wastingtimewithforums said:Charles said:*snip*
"Yes. See answer number 1.)"
Yes, and that proves your point.. how exactly? An exploited acrobat reader couldn't get root access (without UAC prompt) now it can. That fact ISN'T in your favour, guys.
[EDIT: I was wrong about Flash/PDF within protected-mode IE. See reply on 8th page.]
It's also worth noting that both Flash and Adobe Reader run within medium-IL proxy processes even when used with low-IL Internet Explorer. We all wish they didn't, and wish more things supported low-IL, but we still live in a reality where that isn't the case. Low-IL is the exception, not the rule. There are still plenty of "innocent" actions, like visiting a webpage in an up-to-date low-IL browser or double-clicking what you think is a static image or document file, which can result in malicious code being run.
It doesn't have to be a "dodgy" webpage or file, either. There have been several cases this year alone where non-malicious sites and advertising networks have been hijacked by bad people to deliver malicious content to unsuspecting users.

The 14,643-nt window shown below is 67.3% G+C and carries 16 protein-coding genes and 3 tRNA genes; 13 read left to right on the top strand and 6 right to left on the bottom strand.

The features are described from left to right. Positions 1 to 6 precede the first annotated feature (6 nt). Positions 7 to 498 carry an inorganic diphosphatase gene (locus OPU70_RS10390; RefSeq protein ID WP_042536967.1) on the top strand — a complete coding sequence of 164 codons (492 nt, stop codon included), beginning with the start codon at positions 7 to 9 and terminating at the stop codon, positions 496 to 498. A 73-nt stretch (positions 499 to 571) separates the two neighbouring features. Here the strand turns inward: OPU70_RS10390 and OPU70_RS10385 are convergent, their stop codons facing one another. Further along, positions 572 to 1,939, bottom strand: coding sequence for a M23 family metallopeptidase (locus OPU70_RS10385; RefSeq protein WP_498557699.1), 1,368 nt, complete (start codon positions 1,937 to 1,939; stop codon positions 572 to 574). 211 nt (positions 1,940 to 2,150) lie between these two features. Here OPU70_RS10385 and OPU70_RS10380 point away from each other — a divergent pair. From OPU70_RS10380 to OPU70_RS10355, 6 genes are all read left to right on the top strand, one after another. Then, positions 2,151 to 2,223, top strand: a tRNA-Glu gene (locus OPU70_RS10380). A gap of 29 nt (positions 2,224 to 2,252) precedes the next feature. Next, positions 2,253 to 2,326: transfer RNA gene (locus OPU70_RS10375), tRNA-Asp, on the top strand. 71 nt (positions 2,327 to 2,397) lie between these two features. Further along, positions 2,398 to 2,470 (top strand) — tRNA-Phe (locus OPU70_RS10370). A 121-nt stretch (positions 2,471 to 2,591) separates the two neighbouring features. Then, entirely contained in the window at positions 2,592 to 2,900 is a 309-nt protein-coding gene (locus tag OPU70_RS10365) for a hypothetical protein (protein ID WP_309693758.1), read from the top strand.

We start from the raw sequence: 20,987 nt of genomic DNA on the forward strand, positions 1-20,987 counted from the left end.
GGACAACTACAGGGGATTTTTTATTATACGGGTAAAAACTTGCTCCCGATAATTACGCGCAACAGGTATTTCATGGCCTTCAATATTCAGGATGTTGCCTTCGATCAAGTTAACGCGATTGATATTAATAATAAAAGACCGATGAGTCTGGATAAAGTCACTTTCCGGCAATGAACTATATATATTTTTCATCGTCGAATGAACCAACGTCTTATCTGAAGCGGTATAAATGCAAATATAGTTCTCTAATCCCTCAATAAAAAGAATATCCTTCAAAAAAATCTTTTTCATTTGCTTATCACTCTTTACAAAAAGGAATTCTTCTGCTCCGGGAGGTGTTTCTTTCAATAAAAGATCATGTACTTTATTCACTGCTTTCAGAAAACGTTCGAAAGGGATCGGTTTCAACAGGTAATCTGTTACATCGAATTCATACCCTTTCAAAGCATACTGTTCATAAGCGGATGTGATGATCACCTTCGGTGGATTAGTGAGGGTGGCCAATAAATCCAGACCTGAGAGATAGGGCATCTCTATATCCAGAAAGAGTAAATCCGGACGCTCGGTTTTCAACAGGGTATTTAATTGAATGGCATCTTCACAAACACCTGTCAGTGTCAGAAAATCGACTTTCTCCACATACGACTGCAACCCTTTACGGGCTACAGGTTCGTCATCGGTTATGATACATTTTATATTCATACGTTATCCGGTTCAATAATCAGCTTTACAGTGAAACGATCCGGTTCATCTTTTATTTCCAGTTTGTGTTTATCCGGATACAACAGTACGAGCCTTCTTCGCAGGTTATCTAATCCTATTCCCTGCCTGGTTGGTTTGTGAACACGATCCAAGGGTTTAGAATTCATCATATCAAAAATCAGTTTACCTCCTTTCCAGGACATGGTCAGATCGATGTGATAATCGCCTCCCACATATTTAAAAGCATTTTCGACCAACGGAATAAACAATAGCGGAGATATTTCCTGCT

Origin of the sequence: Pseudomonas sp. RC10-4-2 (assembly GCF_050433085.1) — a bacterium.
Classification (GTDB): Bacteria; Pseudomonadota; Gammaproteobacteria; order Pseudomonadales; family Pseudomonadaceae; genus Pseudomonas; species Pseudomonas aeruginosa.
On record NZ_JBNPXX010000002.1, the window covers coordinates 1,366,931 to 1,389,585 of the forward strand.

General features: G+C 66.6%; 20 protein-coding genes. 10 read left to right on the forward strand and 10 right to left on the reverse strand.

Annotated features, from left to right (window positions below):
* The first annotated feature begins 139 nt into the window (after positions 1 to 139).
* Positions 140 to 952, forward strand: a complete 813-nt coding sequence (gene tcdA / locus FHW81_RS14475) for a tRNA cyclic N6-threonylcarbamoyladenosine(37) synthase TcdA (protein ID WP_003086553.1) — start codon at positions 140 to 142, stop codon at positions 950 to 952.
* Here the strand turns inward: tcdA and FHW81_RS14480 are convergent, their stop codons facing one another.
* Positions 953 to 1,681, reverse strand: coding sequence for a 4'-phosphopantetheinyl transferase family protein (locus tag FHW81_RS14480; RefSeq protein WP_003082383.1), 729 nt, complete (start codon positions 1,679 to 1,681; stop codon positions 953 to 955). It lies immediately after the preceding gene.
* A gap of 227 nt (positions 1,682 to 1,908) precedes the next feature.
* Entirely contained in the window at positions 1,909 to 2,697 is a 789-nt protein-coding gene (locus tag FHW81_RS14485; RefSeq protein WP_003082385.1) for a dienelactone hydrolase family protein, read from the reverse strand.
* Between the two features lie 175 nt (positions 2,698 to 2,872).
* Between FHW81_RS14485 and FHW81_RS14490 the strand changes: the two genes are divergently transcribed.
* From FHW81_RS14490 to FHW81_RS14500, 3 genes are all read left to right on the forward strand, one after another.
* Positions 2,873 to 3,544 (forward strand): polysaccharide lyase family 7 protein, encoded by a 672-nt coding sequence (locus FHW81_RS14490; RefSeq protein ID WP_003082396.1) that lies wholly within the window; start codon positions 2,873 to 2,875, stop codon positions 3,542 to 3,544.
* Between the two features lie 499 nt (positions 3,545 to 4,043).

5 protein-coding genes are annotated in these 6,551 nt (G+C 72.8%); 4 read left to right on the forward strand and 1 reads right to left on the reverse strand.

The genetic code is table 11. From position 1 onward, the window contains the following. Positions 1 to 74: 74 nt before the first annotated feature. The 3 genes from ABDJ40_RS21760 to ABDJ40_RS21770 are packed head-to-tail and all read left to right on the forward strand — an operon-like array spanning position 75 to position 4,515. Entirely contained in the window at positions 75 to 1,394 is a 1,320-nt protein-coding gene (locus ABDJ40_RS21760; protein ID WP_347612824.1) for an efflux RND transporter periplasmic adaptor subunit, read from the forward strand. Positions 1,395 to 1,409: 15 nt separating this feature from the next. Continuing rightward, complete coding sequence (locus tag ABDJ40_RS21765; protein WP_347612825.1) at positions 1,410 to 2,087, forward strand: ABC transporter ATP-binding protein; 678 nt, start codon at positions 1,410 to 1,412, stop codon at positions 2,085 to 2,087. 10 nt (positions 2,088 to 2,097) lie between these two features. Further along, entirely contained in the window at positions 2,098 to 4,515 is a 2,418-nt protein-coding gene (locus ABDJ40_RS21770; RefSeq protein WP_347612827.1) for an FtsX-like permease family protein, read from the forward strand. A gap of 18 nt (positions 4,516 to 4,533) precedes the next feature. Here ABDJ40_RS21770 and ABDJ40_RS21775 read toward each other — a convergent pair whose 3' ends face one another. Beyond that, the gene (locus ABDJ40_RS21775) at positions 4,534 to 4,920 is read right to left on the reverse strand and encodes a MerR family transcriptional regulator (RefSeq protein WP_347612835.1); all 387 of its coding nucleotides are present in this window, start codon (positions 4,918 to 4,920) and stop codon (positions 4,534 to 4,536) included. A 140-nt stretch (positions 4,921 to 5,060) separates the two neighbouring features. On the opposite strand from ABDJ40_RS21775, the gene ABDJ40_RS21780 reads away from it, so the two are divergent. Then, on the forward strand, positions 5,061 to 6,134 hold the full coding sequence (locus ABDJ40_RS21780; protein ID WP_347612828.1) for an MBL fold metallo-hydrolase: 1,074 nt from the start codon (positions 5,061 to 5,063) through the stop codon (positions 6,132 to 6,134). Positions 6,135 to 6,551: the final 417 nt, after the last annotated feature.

UAC isn't only about malicious code, obviously, but it's pretty useful at slowing it down and/or limiting how deeply it can embed itself in the system itself. I'd say that's the primary benefit of the prompts for admin accounts. (Even though UAC isn't a security boundary, it is still a security feature.)
If you remove that benefit then what's left? Just the idea of making apps which show too many prompts annoy admin users with the misguided idea that it'll be more likely to make people push for those apps to be redesigned than for those people to simply turn off UAC if it bothers them... A pretty rich idea, too, considering Microsoft's apps (when their private backdoor is taken away) were and still are the worst offenders when it comes to this.